Stern’s Fight to Get Bath Salts Listed as a Controlled Substance Moves One Step Closer to Becoming Law

HARRISBURG – The House of Representatives today passed legislation that included a provision originally sponsored by Rep. Jerry Stern (R-Blair) to include a designer drug known as “bath salts” to the state’s controlled substance list.

“I am pleased that language I supported to ban the sale of bath salts was eventually included in a Senate bill that is moving quickly through the legislative process,” said Stern. “The quicker we get this provision into law, the quicker we can start prosecuting the users and sellers of this drug and start curbing its proliferation in our communities.”

In addition to including the chemical compounds that make up bath salts to the controlled substance list, Senate Bill 1006 would also add Salvia Divinorium, Salvinorin A, Divinorin A, synthetic marijuana and psychedelic phenethylamines (referred to as C2) to the list.

Under current law, a first offense for delivery or possession with the intent to deliver would result in five years in prison and a $15,000 fine.  Simple possession of substances on the list would be a misdemeanor and a $5,000 fine and a maximum of one year in prison.  On second and subsequent violations, the maximum fine and penalty would double.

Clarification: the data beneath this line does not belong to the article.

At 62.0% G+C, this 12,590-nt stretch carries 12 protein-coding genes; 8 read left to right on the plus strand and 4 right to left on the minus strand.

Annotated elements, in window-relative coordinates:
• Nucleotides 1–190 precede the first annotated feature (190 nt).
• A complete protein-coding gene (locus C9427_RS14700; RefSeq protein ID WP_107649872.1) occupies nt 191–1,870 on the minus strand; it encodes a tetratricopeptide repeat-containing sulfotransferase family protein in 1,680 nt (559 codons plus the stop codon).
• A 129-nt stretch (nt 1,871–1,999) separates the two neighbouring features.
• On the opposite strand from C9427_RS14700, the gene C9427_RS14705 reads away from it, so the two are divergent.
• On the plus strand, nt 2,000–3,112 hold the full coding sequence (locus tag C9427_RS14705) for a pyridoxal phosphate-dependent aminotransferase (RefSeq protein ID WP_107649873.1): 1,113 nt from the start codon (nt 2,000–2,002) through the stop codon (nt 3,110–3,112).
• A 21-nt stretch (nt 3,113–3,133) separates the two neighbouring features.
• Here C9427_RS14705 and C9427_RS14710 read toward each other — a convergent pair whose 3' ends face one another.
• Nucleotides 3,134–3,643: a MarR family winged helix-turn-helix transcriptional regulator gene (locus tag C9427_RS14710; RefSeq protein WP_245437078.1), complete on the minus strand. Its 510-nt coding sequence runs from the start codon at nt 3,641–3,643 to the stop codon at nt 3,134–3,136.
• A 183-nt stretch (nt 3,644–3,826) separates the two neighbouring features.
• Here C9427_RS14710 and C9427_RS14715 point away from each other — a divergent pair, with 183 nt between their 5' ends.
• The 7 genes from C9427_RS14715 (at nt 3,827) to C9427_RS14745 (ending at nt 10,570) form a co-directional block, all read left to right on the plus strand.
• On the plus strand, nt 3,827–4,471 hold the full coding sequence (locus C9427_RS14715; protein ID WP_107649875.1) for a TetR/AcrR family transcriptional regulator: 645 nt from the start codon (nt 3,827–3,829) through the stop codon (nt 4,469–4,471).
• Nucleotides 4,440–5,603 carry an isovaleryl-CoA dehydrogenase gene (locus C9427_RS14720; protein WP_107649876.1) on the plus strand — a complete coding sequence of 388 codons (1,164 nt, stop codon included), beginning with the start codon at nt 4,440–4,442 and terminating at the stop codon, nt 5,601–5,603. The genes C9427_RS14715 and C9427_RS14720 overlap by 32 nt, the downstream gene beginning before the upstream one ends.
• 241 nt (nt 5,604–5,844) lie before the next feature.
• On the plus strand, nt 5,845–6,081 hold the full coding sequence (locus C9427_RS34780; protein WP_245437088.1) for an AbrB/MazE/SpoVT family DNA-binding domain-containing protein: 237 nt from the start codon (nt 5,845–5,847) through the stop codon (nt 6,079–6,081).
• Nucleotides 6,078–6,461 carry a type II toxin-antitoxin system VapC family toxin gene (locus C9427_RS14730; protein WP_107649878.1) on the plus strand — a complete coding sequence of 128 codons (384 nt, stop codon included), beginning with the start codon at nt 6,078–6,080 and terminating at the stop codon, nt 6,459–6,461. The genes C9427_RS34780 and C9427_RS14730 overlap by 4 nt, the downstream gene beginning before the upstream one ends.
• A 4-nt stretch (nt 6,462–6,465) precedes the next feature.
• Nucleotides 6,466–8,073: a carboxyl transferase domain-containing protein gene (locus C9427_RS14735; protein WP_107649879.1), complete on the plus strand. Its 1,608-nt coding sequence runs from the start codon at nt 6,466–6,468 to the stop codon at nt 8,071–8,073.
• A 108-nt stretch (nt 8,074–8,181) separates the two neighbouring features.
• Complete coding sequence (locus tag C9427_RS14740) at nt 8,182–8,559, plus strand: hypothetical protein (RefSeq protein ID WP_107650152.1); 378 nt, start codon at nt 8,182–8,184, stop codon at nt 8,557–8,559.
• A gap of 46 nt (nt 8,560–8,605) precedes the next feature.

Sold primarily in some tobacco shops, hemp stores and other non-traditional locations, bath salts are part of a new group of designer drugs. The salts, also referred to as “blizzard,” have a similar effect of methamphetamines, and can cause high blood pressure, increased heart rate, psychosis, extreme paranoia and a desire to act violently. 

 “People here in Blair County and across the Commonwealth are dying from the use of this drug,” said Stern. “This is a dangerous substance that needs to be taken off the shelves where drug addicts and young adults looking to experiment legally have access to them. These are not the type of bath salts the average consumer purchases from mass market retailers, but dangerous chemical compounds that can be found in some niche specialty stores.”

Stern noted that the compounds found in these new, dangerous bath salts have already been banned in Europe, as well as several states throughout the country.

An amendment added to bill also includes language barring all chemicals that are similar to the substances that are currently found in bath salts and 2C, and prohibits those chemical compounds from being used to create the same effect as the current bath salts and 2C chemical structures. This addition to the law will make Pennsylvania’s the strongest such law in the nation.

Senate Bill 1006 was amended by the House and now returns to the Senate for final approval before heading to the governor’s desk.

State Representative Jerry Stern
80th District, Pennsylvania House of Representatives
Contact: Tricia Lehman  

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